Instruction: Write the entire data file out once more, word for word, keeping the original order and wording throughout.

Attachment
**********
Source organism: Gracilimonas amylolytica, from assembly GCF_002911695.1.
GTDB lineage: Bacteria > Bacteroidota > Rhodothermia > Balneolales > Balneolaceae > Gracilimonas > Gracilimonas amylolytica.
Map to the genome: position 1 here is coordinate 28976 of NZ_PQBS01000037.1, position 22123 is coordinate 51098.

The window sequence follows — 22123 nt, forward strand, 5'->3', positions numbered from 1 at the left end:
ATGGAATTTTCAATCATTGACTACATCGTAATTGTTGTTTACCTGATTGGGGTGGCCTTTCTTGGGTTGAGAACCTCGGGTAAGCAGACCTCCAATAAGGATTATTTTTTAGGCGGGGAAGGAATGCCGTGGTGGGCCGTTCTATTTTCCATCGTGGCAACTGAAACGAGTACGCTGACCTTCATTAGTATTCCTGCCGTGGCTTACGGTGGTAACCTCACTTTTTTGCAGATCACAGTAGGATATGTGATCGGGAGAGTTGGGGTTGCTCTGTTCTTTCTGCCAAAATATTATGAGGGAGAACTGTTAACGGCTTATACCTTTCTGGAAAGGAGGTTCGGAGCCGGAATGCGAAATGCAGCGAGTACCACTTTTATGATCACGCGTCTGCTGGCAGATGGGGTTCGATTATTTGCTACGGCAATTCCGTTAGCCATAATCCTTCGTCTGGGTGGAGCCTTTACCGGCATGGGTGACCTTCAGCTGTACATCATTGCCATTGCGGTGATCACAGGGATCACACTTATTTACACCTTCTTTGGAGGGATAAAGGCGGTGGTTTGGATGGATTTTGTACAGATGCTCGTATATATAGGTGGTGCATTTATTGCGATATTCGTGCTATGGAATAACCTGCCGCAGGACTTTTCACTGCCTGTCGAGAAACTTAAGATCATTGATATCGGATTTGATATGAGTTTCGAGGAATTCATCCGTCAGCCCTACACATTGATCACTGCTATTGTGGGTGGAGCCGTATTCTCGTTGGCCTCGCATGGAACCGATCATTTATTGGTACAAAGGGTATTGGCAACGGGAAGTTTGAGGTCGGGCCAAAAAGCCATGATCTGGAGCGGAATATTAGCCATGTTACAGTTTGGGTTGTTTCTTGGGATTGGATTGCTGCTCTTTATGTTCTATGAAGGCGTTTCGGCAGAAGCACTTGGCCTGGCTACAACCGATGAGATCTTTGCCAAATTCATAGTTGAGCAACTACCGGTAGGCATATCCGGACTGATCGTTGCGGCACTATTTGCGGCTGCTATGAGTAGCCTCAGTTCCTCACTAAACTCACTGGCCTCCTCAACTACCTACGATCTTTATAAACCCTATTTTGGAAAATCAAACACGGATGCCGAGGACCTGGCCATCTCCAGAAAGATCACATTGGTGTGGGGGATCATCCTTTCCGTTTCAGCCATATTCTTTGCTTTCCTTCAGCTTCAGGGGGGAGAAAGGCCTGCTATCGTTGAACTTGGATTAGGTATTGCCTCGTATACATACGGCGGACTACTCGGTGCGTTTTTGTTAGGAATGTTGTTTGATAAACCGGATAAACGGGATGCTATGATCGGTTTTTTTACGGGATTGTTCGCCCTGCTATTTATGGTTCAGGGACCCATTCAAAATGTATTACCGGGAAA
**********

Source organism: Gracilimonas amylolytica, from assembly GCF_002911695.1.
GTDB lineage: Bacteria > Bacteroidota > Rhodothermia > Balneolales > Balneolaceae > Gracilimonas > Gracilimonas amylolytica.
Map to the genome: position 1 here is coordinate 28976 of NZ_PQBS01000037.1, position 22123 is coordinate 51098.

The window sequence follows — 22123 nt, forward strand, 5'->3', positions numbered from 1 at the left end:
ATGGAATTTTCAATCATTGACTACATCGTAATTGTTGTTTACCTGATTGGGGTGGCCTTTCTTGGGTTGAGAACCTCGGGTAAGCAGACCTCCAATAAGGATTATTTTTTAGGCGGGGAAGGAATGCCGTGGTGGGCCGTTCTATTTTCCATCGTGGCAACTGAAACGAGTACGCTGACCTTCATTAGTATTCCTGCCGTGGCTTACGGTGGTAACCTCACTTTTTTGCAGATCACAGTAGGATATGTGATCGGGAGAGTTGGGGTTGCTCTGTTCTTTCTGCCAAAATATTATGAGGGAGAACTGTTAACGGCTTATACCTTTCTGGAAAGGAGGTTCGGAGCCGGAATGCGAAATGCAGCGAGTACCACTTTTATGATCACGCGTCTGCTGGCAGATGGGGTTCGATTATTTGCTACGGCAATTCCGTTAGCCATAATCCTTCGTCTGGGTGGAGCCTTTACCGGCATGGGTGACCTTCAGCTGTACATCATTGCCATTGCGGTGATCACAGGGATCACACTTATTTACACCTTCTTTGGAGGGATAAAGGCGGTGGTTTGGATGGATTTTGTACAGATGCTCGTATATATAGGTGGTGCATTTATTGCGATATTCGTGCTATGGAATAACCTGCCGCAGGACTTTTCACTGCCTGTCGAGAAACTTAAGATCATTGATATCGGATTTGATATGAGTTTCGAGGAATTCATCCGTCAGCCCTACACATTGATCACTGCTATTGTGGGTGGAGCCGTATTCTCGTTGGCCTCGCATGGAACCGATCATTTATTGGTACAAAGGGTATTGGCAACGGGAAGTTTGAGGTCGGGCCAAAAAGCCATGATCTGGAGCGGAATATTAGCCATGTTACAGTTTGGGTTGTTTCTTGGGATTGGATTGCTGCTCTTTATGTTCTATGAAGGCGTTTCGGCAGAAGCACTTGGCCTGGCTACAACCGATGAGATCTTTGCCAAATTCATAGTTGAGCAACTACCGGTAGGCATATCCGGACTGATCGTTGCGGCACTATTTGCGGCTGCTATGAGTAGCCTCAGTTCCTCACTAAACTCACTGGCCTCCTCAACTACCTACGATCTTTATAAACCCTATTTTGGAAAATCAAACACGGATGCCGAGGACCTGGCCATCTCCAGAAAGATCACATTGGTGTGGGGGATCATCCTTTCCGTTTCAGCCATATTCTTTGCTTTCCTTCAGCTTCAGGGGGGAGAAAGGCCTGCTATCGTTGAACTTGGATTAGGTATTGCCTCGTATACATACGGCGGACTACTCGGTGCGTTTTTGTTAGGAATGTTGTTTGATAAACCGGATAAACGGGATGCTATGATCGGTTTTTTTACGGGATTGTTCGCCCTGCTATTTATGGTTCAGGGACCCATTCAAAATGTATTACCGGGAAA